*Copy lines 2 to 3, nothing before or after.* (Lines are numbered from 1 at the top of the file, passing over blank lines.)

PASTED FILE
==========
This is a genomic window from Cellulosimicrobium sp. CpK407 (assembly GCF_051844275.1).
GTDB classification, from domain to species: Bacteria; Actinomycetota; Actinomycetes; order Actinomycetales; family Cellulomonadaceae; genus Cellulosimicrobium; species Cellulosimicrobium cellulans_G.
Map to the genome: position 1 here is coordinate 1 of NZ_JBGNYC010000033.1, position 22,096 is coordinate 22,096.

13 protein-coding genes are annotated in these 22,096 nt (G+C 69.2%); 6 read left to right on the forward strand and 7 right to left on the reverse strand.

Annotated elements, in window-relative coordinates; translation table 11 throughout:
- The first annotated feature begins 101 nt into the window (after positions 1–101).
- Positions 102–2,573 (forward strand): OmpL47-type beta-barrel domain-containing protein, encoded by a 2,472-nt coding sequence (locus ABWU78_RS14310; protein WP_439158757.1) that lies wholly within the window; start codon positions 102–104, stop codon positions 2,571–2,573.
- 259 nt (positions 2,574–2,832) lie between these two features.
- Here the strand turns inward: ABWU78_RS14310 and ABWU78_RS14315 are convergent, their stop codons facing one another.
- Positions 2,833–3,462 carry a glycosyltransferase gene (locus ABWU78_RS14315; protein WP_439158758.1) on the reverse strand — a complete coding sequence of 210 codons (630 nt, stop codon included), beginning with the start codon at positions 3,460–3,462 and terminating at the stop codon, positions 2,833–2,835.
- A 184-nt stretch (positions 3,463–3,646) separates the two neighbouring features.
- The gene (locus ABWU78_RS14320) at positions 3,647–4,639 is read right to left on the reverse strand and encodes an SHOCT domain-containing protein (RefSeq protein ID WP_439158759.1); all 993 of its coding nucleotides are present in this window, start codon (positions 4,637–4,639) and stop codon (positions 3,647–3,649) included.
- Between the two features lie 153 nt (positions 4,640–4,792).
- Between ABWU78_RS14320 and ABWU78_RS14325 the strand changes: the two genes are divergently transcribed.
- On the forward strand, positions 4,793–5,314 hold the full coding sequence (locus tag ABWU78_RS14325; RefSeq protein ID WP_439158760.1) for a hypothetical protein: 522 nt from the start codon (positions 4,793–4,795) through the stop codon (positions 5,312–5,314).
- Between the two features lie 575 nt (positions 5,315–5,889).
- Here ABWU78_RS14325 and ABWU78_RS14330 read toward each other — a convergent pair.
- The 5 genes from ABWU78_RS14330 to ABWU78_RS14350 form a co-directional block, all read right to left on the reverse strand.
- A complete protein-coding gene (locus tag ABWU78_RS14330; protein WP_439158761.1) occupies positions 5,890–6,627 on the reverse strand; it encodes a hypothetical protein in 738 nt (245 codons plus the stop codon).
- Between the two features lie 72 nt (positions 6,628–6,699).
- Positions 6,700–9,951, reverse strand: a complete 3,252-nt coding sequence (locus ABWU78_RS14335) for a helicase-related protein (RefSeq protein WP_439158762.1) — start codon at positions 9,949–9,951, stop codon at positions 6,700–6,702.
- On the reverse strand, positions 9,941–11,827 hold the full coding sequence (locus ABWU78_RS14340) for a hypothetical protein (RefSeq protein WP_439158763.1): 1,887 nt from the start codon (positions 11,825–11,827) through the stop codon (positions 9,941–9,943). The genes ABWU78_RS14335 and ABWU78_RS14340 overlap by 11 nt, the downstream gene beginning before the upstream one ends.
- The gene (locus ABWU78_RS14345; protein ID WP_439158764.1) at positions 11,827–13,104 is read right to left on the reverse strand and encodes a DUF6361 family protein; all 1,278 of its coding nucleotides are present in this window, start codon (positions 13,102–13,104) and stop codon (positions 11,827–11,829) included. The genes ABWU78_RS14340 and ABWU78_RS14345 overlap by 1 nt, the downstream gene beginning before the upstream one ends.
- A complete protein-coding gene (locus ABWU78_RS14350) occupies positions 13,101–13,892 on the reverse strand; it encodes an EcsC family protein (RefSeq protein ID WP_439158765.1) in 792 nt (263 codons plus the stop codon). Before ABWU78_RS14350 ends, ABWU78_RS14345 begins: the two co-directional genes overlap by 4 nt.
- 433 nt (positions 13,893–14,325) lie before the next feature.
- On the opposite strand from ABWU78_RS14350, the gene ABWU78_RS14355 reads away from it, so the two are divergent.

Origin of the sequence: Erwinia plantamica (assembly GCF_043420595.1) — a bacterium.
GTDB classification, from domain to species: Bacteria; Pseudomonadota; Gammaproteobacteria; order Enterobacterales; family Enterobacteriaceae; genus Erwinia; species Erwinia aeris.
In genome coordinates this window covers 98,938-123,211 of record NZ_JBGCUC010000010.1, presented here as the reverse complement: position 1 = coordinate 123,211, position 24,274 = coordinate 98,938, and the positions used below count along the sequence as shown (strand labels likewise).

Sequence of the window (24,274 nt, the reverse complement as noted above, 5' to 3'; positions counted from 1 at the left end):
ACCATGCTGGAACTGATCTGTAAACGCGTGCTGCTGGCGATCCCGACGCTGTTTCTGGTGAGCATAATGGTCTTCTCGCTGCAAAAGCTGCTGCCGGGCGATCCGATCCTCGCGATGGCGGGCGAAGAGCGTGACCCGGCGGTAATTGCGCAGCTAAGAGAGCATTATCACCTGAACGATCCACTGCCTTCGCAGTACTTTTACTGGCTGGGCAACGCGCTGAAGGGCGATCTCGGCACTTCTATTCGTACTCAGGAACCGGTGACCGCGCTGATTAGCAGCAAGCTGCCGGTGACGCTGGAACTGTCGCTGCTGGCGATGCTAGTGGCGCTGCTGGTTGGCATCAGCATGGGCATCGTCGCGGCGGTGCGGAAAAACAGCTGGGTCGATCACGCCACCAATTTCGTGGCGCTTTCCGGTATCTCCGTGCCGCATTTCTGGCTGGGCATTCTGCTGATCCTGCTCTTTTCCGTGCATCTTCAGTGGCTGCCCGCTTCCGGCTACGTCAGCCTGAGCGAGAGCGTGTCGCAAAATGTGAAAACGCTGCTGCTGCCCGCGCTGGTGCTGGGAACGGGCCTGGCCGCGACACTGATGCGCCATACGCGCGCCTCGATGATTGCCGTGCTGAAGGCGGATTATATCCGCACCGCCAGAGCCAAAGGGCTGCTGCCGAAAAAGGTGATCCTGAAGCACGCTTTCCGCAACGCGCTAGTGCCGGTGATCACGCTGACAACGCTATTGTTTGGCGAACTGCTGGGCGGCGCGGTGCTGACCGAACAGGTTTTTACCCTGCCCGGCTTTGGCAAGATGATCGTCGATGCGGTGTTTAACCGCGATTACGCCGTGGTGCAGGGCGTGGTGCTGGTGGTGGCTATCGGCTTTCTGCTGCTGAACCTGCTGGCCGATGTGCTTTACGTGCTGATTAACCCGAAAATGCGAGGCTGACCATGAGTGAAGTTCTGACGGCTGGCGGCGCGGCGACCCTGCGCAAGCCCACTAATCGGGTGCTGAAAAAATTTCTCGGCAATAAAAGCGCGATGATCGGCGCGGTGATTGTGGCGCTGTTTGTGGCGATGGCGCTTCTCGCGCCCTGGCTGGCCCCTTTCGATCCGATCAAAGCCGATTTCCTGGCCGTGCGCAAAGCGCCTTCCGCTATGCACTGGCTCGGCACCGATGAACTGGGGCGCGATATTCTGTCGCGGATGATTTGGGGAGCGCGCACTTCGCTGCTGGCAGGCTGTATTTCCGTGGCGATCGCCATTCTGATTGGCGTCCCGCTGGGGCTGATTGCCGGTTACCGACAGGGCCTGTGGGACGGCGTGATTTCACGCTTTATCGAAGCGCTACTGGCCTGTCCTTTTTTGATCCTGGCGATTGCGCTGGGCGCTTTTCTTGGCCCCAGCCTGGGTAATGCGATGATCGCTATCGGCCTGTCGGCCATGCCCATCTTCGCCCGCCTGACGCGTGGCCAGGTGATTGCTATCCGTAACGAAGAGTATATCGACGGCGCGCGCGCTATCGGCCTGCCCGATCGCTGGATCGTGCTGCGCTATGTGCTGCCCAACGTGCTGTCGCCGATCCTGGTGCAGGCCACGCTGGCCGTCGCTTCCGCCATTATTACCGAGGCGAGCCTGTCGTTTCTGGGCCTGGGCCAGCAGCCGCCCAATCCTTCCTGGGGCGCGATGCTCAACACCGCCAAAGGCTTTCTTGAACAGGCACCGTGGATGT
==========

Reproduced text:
GTDB classification, from domain to species: Bacteria; Actinomycetota; Actinomycetes; order Actinomycetales; family Cellulomonadaceae; genus Cellulosimicrobium; species Cellulosimicrobium cellulans_G.
Map to the genome: position 1 here is coordinate 1 of NZ_JBGNYC010000033.1, position 22,096 is coordinate 22,096.